From Chapter One:
Always, sudden changes, quantum leaps in physiology and consciousness, have catapulted the growth and development of humankind beyond that which can be explained. As "missing links" are still standard fare in trying to understand the evolution of our bodies, so, too, are there missing connectors in any attempt to rationalize the evolution of consciousness.
I have come to realize that what is involved in a transformation of consciousness, whether precipitated by the cataclysm of a near-death experience or a shamanic vision quest or a kundalini breakthrough or a baptism of the Holy Spirit, has all the markings of a structural, chemical, and functional change in the brain. This sudden change, sometimes akin to a quantum leap, flings the experiencer from one mode of existence to another--as if on cue. Social justice and moral integrity take on the vigor of "new light" when this occurs.
I call the phenomenon a brain shift/spirit shift, and I suspect that, because of the gravity of its aftereffects, such a shift is the engine that drives evolution--that which transforms, transmutes, and advances our species while triggering the development of the higher brain. This suspicion of mine is based on the interviews and observations I have conducted since 1978 with over 3,000 adult near-death experiencers (not counting the significant others I also spoke with), as well as research with nearly the same number of people during the middle sixties to the middle seventies who had undergone transformations of consciousness through other means. This research base was expanded by work with 277 child experiencers (about half still youngsters when we met, the rest having reached their teen or adult years).
Toneda Maxine McMillan, Oxon Hill, Maryland. NDE at age eleven, drowning. "I was on an inner tube in the water off a beach in Delaware. I had ventured out too far. My grandmother (who raised me, as I never lived with my siblings) motioned for me to come back to shore. I misjudged the depth. I stepped out of the inner tube and began to drown. I left my body. I could see myself in the water. I saw my grandmother trying to come and get me, and I saw my brother cut his left foot. Then I was in a very beautiful, peaceful, picturesque place like a meadow. I felt very loved. The colors were brilliant; they were nothing like I have ever seen before. There is simply no comparison--the yellows, greens--so very beautiful, so peaceful. At the time of my drowning, I was on a 'black beach,' so to speak. Delaware still was practicing segregation. I was told that two white men were on the beach at the time. These two men saved my life by pulling me to shore, then they simply disappeared. On the way to the hospital, when I asked my brother how his cut foot was doing, I was met with stony silence. He couldn't deal with the fact that I saw his accident while I was out of my body."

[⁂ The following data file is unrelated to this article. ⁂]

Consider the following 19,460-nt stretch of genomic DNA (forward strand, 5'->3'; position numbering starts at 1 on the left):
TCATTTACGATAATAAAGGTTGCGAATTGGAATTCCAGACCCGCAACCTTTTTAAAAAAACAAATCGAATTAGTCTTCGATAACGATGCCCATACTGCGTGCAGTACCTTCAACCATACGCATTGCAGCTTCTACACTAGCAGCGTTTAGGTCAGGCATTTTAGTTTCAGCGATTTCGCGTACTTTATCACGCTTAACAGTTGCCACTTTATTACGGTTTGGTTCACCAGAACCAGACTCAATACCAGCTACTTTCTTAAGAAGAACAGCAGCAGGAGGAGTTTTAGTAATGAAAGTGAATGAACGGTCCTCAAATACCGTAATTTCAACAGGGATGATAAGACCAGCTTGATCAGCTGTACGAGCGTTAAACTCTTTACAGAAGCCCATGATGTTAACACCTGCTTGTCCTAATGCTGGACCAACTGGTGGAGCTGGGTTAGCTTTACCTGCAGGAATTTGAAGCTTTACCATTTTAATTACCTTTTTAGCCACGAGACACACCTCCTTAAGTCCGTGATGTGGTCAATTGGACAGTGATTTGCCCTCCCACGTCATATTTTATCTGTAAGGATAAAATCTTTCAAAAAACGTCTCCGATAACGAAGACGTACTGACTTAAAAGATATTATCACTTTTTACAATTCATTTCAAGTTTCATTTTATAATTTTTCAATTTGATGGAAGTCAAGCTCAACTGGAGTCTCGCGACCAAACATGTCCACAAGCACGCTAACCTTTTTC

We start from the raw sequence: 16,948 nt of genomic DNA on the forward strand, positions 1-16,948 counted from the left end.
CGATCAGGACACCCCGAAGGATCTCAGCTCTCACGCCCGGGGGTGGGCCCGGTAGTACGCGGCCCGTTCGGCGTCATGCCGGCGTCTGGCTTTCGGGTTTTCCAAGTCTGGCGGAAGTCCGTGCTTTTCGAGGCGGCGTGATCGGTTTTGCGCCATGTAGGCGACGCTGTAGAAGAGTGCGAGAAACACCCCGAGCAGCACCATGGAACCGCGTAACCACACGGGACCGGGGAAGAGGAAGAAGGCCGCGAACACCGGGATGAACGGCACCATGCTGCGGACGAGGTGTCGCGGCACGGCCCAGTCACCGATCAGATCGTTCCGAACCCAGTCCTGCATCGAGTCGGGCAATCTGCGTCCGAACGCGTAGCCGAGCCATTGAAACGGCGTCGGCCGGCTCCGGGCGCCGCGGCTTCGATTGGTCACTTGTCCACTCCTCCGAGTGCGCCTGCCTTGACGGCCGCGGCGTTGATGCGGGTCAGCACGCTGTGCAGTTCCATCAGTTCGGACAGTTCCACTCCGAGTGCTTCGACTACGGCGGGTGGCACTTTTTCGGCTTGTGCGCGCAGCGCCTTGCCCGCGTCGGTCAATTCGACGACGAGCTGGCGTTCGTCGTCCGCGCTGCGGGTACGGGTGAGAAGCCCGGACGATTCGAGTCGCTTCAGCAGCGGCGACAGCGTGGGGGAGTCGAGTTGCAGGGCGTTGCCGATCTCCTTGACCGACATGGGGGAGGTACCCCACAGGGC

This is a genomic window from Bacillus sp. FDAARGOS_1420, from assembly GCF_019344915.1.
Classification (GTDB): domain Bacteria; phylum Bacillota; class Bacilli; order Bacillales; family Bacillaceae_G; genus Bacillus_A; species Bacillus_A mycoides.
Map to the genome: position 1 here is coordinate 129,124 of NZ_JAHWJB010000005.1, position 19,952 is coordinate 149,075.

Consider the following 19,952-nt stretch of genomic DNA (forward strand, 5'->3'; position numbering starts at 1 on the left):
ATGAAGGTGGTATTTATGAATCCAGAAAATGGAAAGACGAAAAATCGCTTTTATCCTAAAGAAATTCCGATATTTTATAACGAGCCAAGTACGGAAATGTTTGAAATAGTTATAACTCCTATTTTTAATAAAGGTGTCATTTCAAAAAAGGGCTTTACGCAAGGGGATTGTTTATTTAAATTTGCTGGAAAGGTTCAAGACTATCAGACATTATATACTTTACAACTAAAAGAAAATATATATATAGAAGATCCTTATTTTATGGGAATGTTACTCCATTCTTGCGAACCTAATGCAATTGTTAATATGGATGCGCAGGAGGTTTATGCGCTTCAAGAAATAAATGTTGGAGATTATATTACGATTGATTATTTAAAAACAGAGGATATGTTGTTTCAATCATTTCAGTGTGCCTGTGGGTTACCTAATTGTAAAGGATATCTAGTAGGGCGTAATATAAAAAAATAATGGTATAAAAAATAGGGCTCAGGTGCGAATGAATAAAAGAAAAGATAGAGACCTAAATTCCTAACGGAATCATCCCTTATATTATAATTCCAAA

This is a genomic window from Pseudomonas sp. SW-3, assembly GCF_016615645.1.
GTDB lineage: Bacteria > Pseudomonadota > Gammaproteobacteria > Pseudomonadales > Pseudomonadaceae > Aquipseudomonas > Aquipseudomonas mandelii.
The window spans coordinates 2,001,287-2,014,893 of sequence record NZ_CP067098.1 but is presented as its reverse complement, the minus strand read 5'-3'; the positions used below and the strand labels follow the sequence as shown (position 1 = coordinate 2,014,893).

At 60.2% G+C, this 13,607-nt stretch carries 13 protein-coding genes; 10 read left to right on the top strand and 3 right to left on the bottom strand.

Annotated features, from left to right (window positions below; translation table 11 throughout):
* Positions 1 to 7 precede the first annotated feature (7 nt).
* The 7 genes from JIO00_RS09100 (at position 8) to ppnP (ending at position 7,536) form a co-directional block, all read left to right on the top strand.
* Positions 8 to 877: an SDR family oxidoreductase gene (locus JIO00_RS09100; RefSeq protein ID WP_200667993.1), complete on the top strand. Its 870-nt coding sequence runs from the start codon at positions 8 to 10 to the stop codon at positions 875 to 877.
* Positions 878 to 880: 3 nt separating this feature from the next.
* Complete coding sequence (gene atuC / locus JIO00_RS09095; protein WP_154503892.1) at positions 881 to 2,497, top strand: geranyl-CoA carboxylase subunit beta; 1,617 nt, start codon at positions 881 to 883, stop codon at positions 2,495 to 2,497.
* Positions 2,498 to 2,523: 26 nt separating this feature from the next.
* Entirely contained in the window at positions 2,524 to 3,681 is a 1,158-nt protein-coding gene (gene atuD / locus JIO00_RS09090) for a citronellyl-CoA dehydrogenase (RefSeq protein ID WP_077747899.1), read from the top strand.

from Chapter 11:
The third millennium is quickly becoming a science-fiction world made fact.
Curiously, the vast majority of children rescued from death's finality by advanced technology have near-death experiences that prepare them for . . . advanced technology.
These kids aren't coming back as the dutiful fulfillments of their parents' dreams so much as, in their own unique way, the mountain movers of the twenty-first century. And don't breathe a sigh of relief that at last we have a generation of children who are courteous and civic minded. These youngsters are instilled with a sense of mission, and they are powerfully obsessed with a need to change things. This is their promise and their destiny. And they will insist upon the spirit-led worship and uncommon lifestyles that arise from having a personal relationship with God.
They are "imagineers," creative problem solvers rewired and reconfigured to make significant contributions to a society desperately in need of fresh new ideas. But it will take innovative and courageous adults to point the way.
The exceptional legacy of retired teacher Muriel Freifeld of Potomac, Maryland, gives us such a model. She experienced a near-death episode while stuck in the birth canal that infused her with a lifelong mission to educate children in ways that would empower them. She suffered frequent parental and sibling abuse as a youngster, but what hurt her the most was her inability to communicate her visions and her inner knowing. She was branded "stupid" and became suicidal. Her extremely high IQ wasn't recognized in time to prevent her rebelliousness, low grades, and school truancy. She "knew" her subjects but fumbled over the technicalities of how to format what she knew (the same situation faced by Bill of Atlanta, in chapter 3).
Once Muriel was an adult, she began the college track, did well in math, showed an unusual sensitivity to music, won many prizes in art, and excelled in the double major of psychology and early childhood development. Her career as an innovative teacher and later as founder of New Visions for Child Care, Inc., a project endorsed by the governor of Maryland, is exemplary. And, of her three children, two have become pioneering physicians in new surgical techniques and treatment of infectious diseases, and the other is a well-known southern artist. Muriel's life is an example of what can happen when the potential enhanced by a brain shift/spirit shift is unleashed, to the benefit of the many.
According to my research statistics, child experiencers of near-death states, like Muriel Freifeld, are showing us how to have long-lasting, healthy relationships and marriages; how to excel in work and succeed in spite of the stress from downsizing and layoffs; how to live simply, yet more enjoyably; how to have a meaningful, satisfying, and active life.